While attending the University of Pennsylvania, Walker fell in love with the city of Philadelphia. “I love the whole city—the cheek-by-jowl crazy-quilt of diverse neighborhoods, each with its distinct architecture, foods, and history,” recalled Walker. Her favorite section of Philadelphia is a place called Powelton Village. She is especially fond of the Victorian architecture in this part of the city. Many Powelton Village residents accept the hassles of mansard roofs because they revere Victorian architecture–a peculiar quirk Walker adores most.
A year after graduating with a PhD from The University of Pennsylvania in 1974, Walker was offered a job at The University of Delaware. For over 30 years, Walker has been a Professor of English at The University of Delaware. She is the author of eight poetry volumes, including Stranger Than Fiction (1992) – the 1992 Winner of the Princeton Quarterly Review of Literature.
Her work has also appeared on buses and trains with Poetry in Motion. She continues to be a frequent contributor to Poetry, The American Poetry Review, The Georgia Review, The Kenyon Review, The Nation, and Image. In all, she has had over 500 poems published in a variety of notable journals.
Walker has also written a memoir, The Geography of Memory: A Pilgrimage through Alzheimer’s. The Geography of Memory was published in 2013 and, as described on her website, “speaks with compassionate wisdom about the gifts that wait to be discovered even in the midst of this grim disease.” With Darryl Tippens she co-edited the anthology, Shadow and Light: Literature and the Life of Faith (2013). Helping the Morning: New and Selected Poetry was published in 2014 with Word Farm Press.
Walker is also the author of several plays, though she admits she only writes them when commissioned by a theatre, which is a delightful occurrence for her. One of her plays, The Queen’s 2 Bodies, was the Winner of the CITA Competition in 2000, and her play Tales From the Daily Tabloid (2002) is reviewed by The Guardian as having “Powerful lyrical passages.”
Her work has been honored with many prizes and awards, including an Atlantic Monthly Bread Loaf School of English Fellowship, a National Endowment for the Arts Fellowship, eight Pennsylvania State Arts Council Fellowships, the Prairie-Schooner Reader's Choice and Strousse Awards, many new play prizes, and the prestigious Pew Fellowship in the Arts. She has appeared on PBS television, is frequently interviewed on the radio, and served as Poetry Editor of Christianity and Literature for 20 years.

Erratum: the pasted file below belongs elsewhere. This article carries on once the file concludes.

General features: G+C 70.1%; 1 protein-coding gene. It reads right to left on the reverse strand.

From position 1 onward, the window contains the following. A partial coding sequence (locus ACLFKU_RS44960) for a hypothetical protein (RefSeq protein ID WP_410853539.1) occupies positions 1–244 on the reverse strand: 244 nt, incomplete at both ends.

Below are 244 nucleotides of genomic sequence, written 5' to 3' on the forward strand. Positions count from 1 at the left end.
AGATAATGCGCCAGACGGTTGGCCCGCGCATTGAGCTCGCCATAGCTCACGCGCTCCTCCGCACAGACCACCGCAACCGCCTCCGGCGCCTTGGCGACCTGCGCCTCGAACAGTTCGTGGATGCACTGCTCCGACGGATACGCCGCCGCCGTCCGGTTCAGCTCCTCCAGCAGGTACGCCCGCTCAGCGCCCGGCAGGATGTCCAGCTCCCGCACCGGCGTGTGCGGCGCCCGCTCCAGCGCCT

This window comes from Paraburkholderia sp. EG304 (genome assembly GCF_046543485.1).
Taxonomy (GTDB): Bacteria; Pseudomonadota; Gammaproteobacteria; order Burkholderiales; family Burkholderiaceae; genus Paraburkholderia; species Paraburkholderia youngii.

At the time of this writing, Walker lives in Merion, Pennsylvania, with her husband, E. Daniel Larkin III, a lawyer, whom she married in 1983. Together they are parents to children, Molly and Jack, and have three grandchildren.
Up until 2016, she had taught as a Professor of English at The University of Delaware, where she lead the Creative Writing Concentration, taught poetry, script writing, theatre, and English Renaissance courses/workshops, and administered The University of Delaware Script Writing Competition.
Thanks to a program she helped to design, Walker accompanied University of Delaware students to London for a Study Abroad program, particularly for theatre. She still serves on the Editorial Boards of Image and Shenandoah magazines and is a member of the Creative Writing MFA faculty at Seattle Pacific University. She is often busy traveling across the United States and abroad giving readings and lectures and heading workshops.
Nailing Up The Home Sweet Home. Cleveland: Cleveland State University Press, 1980.
Fugitive Angels. Port Townsend: Dragon Gate Press, 1985.
Coming Into History. Cleveland: Cleveland State University Press, 1990.
Stranger Than Fiction. Princeton: Quarterly Review of Literature, 1992.